Thursday, 27 December 2012

Researchers identify enzyme that promotes the growth of Leukemia stem cells

On 24 December 2012, an international team of researchers from the University of California, San Diego School of Medicine, announced their new findings regarding Chronic Myeloid Leukemia. Specifically, they have identified an enzyme that promotes cancer stem cells to grow and replicate.  With more than 70.000 people suffering from the condition in the U.S. alone, the announcement can be nothing but good news.

Despite the arrival of new treatments for CML, it still remains a tricky condition to fight. This is because in many cases a few cancer stem cells manage to survive. These cancer stem cells, can lay dormant for short or long periods before starting the multiplication process once again, resulting in cancer recurrence and/or metastasis.

The researchers, led by Led by UCSD's Catriona H.M. Jamieson, found that inflammation increases the activity of a specific enzyme that in return induces cancer stem cells to replicate. The enzyme is called adenosine deaminase (ADAR1), and is is encoded by the ADAR gene. Normally ADAR1 is triggered by viral infections, with its main role being to protect normal hematopoietic stem cells from attack.


Image of the Adenosine deaminase enzyme
Adenosine deaminase

In their study, the researchers describe that by knocking down the activity of ADAR1, in mice transplanted with human CML progenitor cells, the ability of cancer stem cells to replicate is greatly hindered.

According to the study:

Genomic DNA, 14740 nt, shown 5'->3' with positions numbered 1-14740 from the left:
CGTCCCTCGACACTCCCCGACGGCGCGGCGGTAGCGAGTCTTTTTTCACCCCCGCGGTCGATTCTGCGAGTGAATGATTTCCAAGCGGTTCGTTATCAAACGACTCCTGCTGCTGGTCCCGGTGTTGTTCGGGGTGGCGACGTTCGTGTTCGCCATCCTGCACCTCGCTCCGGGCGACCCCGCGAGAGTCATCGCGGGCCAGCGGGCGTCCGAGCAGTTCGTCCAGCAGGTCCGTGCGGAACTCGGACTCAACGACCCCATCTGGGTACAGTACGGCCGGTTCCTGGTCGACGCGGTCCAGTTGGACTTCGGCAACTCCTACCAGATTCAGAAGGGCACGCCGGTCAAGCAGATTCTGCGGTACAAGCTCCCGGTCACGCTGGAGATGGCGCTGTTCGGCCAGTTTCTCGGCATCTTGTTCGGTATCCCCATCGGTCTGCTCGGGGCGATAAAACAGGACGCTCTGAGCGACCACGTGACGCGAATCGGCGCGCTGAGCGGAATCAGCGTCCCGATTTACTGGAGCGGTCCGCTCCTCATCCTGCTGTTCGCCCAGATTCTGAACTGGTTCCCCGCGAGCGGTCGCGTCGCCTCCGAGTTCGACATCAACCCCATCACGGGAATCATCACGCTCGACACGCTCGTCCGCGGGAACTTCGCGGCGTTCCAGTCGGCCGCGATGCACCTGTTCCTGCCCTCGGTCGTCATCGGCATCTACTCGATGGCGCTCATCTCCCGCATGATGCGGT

"Although leukemic burden was not diminished significantly, the LSC self-renewal capacity was irrevocably reduced by ADAR1 knockdown, suggesting that ADAR1 plays a pivotal role in the propagation of leukemia driven by self-renewing malignant progenitors," 

The results of the study are really important, as they could help in the production of better and more effective CML treatments that will also offer a smaller chance of cancer recurrence.

Chronic myelogenous leukaemia, (also known as chronic granulocytic leukaemia) is a cancer of the white blood cells. CML is a clonal bone marrow stem cell disorder characterised by the increased and unregulated growth of predominantly myeloid cells in the bone marrow and the accumulation of these cells in the blood. CML may manifest at any age, however it most commonly affects middle-aged and elder people. It occurs in about 1–2 individuals per 100,000, affecting slightly more men than women.

Video about CML

The press release of the study can be viewed here. 

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